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Compliance – here we go again

Foreign companies working to achieve Sarbanes-Oxley compliance might expect
to incur significant costs in year one. But according to research by
PricewaterhouseCoopers, many are in danger of incurring excessive costs in
subsequent periods as well.

PwC’s survey report, Looking forward: evaluating early experiences with
Sarbanes-Oxley, considers the experience of 36 Sarbox project leaders from large
foreign private issuers (FPIs) from the UK, continental Europe and Australia.
The Sarbox regulations apply to FPIs with year-ends on or after 15 July 2006.
They will, for example, be required to include an internal control report from
management in their annual report for year-ends after that date.

US companies struggled to embed compliance in year one (their deadline was 12
months earlier), and PwC fears that FPIs are now making the same mistake. Almost
half (44%) of respondents to the survey view their section 404-compliance
efforts as an entirely discrete piece of work, unconnected to other compliance
activities and processes happening within the business. Although creating
‘controls consciousness’ is considered to be a medium-to-high priority for 86%
of those surveyed, 31% said that this has not yet been gauged within the
company. Only 19% say that a formal mechanism exists for knowledge transfer from
their s404 project team to management.

Sustainable structures

“Many FPIs are treating this year’s compliance as a project they just have to
get through,” says Helen Nixseaman, risk assurance services partner at PwC.
“They have probably incurred a lot of cost internally and with external advisers
to get across the finishing post, but haven’t thought about developing
sustainable structures. They need to start thinking about that.” she says.
“Don’t leave it until the end of the year to start thinking about how you will
embed compliance in the business.”

Nixseaman is confident that business benefits can be achieved. For example,
preliminary work may have identified that business units have different
processes for purchasing, resulting in some inefficiencies. “FPIs might have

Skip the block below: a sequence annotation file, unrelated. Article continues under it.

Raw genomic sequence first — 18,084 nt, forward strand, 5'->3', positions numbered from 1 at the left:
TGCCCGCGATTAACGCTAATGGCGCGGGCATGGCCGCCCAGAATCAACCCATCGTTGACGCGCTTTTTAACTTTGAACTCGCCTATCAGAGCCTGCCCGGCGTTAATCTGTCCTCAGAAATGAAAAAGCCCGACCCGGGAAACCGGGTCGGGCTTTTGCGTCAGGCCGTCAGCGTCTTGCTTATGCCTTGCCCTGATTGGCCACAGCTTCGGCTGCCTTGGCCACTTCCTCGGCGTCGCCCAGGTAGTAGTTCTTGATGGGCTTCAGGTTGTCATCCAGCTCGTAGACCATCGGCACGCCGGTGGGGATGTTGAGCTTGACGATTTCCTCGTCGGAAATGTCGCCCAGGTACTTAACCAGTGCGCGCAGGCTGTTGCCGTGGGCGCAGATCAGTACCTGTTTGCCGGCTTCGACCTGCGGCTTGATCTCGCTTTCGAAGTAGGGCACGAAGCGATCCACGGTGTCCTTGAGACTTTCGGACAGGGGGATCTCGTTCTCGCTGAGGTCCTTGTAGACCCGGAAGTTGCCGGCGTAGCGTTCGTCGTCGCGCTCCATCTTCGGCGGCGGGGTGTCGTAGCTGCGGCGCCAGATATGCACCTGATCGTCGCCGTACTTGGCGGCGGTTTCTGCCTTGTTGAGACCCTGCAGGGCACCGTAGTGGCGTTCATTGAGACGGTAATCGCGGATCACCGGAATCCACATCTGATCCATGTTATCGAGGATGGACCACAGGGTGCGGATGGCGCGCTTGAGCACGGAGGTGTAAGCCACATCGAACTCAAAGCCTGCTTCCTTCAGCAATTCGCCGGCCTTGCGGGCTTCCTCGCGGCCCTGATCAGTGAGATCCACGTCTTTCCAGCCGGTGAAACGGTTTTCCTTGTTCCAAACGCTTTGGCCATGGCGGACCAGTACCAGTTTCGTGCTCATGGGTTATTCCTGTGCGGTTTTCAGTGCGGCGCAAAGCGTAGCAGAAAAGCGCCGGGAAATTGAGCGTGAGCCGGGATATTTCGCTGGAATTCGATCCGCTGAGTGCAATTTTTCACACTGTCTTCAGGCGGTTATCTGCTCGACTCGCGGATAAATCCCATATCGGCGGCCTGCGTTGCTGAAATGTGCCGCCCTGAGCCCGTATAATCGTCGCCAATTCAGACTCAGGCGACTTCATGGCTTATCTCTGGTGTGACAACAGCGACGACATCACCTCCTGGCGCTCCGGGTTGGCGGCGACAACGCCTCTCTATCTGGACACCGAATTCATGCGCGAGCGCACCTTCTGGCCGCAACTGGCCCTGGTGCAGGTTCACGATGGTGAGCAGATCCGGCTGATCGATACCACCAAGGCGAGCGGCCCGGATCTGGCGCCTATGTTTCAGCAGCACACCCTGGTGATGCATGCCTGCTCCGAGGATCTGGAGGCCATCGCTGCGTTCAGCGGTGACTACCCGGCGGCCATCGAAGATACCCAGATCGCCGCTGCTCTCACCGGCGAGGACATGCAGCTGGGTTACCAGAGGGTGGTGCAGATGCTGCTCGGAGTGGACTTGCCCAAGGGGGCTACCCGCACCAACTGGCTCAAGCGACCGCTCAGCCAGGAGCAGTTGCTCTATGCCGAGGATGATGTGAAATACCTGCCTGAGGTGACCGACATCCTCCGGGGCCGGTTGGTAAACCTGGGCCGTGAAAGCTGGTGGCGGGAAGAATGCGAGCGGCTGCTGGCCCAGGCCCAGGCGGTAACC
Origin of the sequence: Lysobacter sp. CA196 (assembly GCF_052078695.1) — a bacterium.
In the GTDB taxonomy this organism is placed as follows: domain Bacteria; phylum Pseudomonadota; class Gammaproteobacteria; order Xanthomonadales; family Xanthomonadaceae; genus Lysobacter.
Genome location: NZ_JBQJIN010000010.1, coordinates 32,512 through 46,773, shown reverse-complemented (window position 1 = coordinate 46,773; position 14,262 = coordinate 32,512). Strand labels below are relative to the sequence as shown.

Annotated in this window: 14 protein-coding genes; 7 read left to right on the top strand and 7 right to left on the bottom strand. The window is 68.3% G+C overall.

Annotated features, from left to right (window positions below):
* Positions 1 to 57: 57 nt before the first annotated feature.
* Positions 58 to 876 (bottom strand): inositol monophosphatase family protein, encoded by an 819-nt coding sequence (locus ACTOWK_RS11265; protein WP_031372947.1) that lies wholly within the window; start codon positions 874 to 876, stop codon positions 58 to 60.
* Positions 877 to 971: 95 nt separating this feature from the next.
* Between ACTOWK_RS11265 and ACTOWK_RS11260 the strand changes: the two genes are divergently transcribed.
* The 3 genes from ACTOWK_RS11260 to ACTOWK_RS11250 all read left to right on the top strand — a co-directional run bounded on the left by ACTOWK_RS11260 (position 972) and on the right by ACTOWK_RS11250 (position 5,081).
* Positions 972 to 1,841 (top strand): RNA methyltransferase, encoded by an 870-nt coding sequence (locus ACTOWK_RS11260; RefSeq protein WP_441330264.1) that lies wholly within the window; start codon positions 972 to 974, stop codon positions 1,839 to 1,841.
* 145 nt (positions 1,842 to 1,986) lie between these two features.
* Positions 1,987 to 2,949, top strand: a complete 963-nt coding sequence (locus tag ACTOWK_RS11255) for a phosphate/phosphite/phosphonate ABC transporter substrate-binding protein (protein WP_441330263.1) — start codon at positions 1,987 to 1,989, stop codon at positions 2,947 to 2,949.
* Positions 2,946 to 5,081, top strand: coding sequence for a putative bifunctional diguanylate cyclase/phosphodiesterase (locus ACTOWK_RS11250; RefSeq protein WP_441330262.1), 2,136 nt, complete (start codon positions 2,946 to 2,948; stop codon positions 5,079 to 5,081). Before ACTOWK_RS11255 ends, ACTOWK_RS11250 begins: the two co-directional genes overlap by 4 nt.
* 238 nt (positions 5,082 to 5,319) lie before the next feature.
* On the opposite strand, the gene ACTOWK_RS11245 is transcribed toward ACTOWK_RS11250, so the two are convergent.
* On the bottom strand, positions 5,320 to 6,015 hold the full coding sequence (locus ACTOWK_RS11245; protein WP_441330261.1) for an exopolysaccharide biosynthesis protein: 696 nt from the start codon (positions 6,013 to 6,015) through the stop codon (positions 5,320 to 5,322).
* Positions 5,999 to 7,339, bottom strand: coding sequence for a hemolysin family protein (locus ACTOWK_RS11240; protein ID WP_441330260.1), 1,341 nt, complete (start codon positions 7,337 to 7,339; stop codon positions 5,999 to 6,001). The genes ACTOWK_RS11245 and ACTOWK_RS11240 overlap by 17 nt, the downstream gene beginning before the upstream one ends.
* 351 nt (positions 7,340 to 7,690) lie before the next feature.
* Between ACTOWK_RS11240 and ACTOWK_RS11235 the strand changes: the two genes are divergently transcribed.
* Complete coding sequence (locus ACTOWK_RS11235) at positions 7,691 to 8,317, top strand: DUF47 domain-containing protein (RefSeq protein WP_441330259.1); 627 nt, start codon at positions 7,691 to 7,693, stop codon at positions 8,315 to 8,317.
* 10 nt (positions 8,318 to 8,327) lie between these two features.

identified areas where there is inefficiency and where processes and systems
could be standardised or simplified,” she says.

PwC’s report highlights the importance of pushing controls testing, where
possible, down to the business unit level. This is a key way to keep
Sarbox-related costs down. The report gives an example of an organisation with
850 controls to be tested. Members of the s404 project team might take an
average of five hours to perform each test – a total testing time of 4,250
hours. However, completing those same tests could take front-line staff with
appropriate training just 1,700 hours. As the report says: “The difference of
2,550 hours over the course of a year amounts to approximately one full-time
employee’s annual work.”

There’s still time

Even if companies have only focused on year one compliance, it is not too
late to rescue the situation. “Most FPIs have until December to comply for the
first time,” says Nixseaman. So there is still time to start looking at how to
embed compliance to minimise future costs.

Efficiencies can be achieved, for example, by automating the s404 compliance
process. “Some companies have used electronic filing s404 documents, but
increasingly we will see some more sophisticated providers being used, possibly
carrying out some of the testing themselves,” says Nixseaman

Toby Grey, a director of RVR Systems, a supplier of IT solutions for
corporate governance, internal controls and regulatory compliance, warns that UK
FPIs have been slow to take advantage of the automated tools available. “There’s
been greater take-up among European and predominantly French corporations of
automated systems to handle compliance with regulations,” he says. “They are
also now getting the benefits.” Grey refers to Lafarge SA, the building
materials company with operations in 75 countries. Lafarge has to comply, not
only with Sarbox, but also with France’s own corporate governance legislation.
“It [Lafarge] has used this opportunity as a chance to harmonise group controls
throughout all group companies worldwide,” says Grey. “It has confidence that
the management information that comes up through the reporting channels is
accurate. That’s what every CFO hopes for.”

Prioritising deficiencies

According to PwC’s survey, 11% of Sarbanes-Oxley project leaders in FPIs
characterise their current approach to remedying deficiencies as ad hoc. Only
half of all respondents are confident of their ability to identify and fix
control deficiencies. PwC suggests that where deficiencies are identified, they
need to be prioritised so that remedial effort is directed towards those most
likely to lead to an adverse auditor report.

According to the survey, issues facing large US companies that have generated
adverse audit opinions include: income tax accounting; deferred taxation; hedge
effectiveness; intercompany accounts; fixed assets; reconciliations; embedded
derivatives; subsidiary accounting; stock; and fair values. FPIs might add
pensions and reconciliations to US GAAP as likely areas of concern.

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